RICHMOND—On Thursday, March 12, Governor Ralph Northam declared a state of emergency in the Commonwealth of Virginia in response to the continued spread of novel coronavirus, or COVID-19.
While Virginia has been thoroughly preparing for weeks and has adequate funding to address the situation, this declaration will allow the Commonwealth increased flexibility to ease regulatory requirements and procurement rules, continue federal and multi-state coordination, and ensure continued access to critical services for the most vulnerable Virginians. In addition, it has become increasingly clear that states must take a primary leadership role in the national response to COVID-19. The full text of the Governor’s emergency declaration is available here.
“Our top priority is to make sure Virginians stay safe and healthy, and that our response to this situation leaves no one behind,” said Governor Northam. “From our health department to our schools, to our hospitals, to our transit systems, Virginia’s agencies and institutions have been thoroughly planning for every scenario. This emergency declaration will ensure we can continue to prepare for and appropriately respond to Virginians’ needs during this time.”
Governor Northam also announced additional steps to ensure the health and safety of all Virginians, including:
Ban on State Employee Travel and Implementation of Telework Policies
Virginia has over 100,000 state employees stationed throughout the Commonwealth. Governor Northam has halted all official travel outside of Virginia by state employees, with increased flexibility for inter-state commuters and essential personnel. Specific guidance will be released to agency heads and state employees, and Virginia will revisit these guidelines after 30 days.
Governor Northam has also directed his Secretary of Administration to implement a phased transition to teleworking for state employees. The Department of Human Resources Management will work with the Virginia Department of Health’s Equity Workgroup to prioritize support for impacted state employees that may be unable to perform their duties from home, including janitorial, food, and grounds staff.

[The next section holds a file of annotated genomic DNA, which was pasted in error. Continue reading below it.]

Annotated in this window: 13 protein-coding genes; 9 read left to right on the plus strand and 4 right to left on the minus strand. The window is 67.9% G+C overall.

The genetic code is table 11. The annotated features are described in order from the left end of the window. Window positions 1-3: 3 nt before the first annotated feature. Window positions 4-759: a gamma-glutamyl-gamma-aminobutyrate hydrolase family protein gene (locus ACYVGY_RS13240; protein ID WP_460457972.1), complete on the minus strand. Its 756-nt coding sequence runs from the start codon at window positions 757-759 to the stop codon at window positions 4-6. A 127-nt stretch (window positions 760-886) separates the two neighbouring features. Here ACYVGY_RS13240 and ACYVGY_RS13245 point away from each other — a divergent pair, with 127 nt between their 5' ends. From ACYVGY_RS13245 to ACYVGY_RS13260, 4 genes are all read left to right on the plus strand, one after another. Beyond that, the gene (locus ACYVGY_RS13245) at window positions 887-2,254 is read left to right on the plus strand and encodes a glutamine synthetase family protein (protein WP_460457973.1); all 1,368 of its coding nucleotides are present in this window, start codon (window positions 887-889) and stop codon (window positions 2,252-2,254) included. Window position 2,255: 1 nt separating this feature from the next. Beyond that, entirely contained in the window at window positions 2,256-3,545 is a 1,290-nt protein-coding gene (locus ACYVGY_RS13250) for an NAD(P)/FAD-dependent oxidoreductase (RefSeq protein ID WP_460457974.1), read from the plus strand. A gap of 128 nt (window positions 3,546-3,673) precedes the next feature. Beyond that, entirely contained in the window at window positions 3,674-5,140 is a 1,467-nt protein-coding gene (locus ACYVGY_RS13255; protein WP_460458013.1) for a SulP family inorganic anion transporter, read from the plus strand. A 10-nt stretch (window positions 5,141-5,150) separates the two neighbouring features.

The Department of Human Resources Management has worked to ensure all agencies have updated emergency operations and leave policies. State employees, including part-time employees, can access paid Public Health Emergency Leave in the event of exposure to COVID-19 or high-risk travel.
Public Gatherings and Large Events
In accordance with advice from state public health experts, the Commonwealth of Virginia will cancel all specially-scheduled state conferences and large events for a minimum of 30 days.
Governor Northam is directing state agencies, through the Department of Human Resource Management, to limit in-person meetings and non-essential, work-related gatherings.
Governor Northam is also urging localities and non-profits to limit large public events, effective immediately. Localities should make these decisions in coordination with their local health departments and the Virginia Department of Health. Highly populated localities and those with close proximity to positive cases are strongly encouraged to announce updated event guidance by Friday, March 13, at 5:00 PM, in advance of the weekend.
Long-Term Economic Planning
Governor Northam is also assessing the potential long-term economic impacts of COVID-19. While containing the spread of the public health threat remains a top priority, Governor Northam is working with state and local partners to ensure Virginia is prepared for any continued economic disruption.
Virginia’s Secretary of Commerce and Trade will coordinate regularly with representatives from the Virginia Employment Commission, the Virginia Economic Development Council, the Department of Housing and Community Development, the Department of Small Business and Supplier Diversity, the Department of Labor and Industry, the Virginia Tax Commission, the Virginia Department of Agriculture and Consumer Services, and other relevant stakeholders.
Throughout his administration, Governor Northam has worked closely with state legislators to protect Virginia’s strong economy and prepare for unexpected economic shocks. The General Assembly will vote today on a budget that boosts Virginia’s reserve funds more than at any other time in the Commonwealth’s history, an essential mechanism to ensure continued state services regardless of economic uncertainty.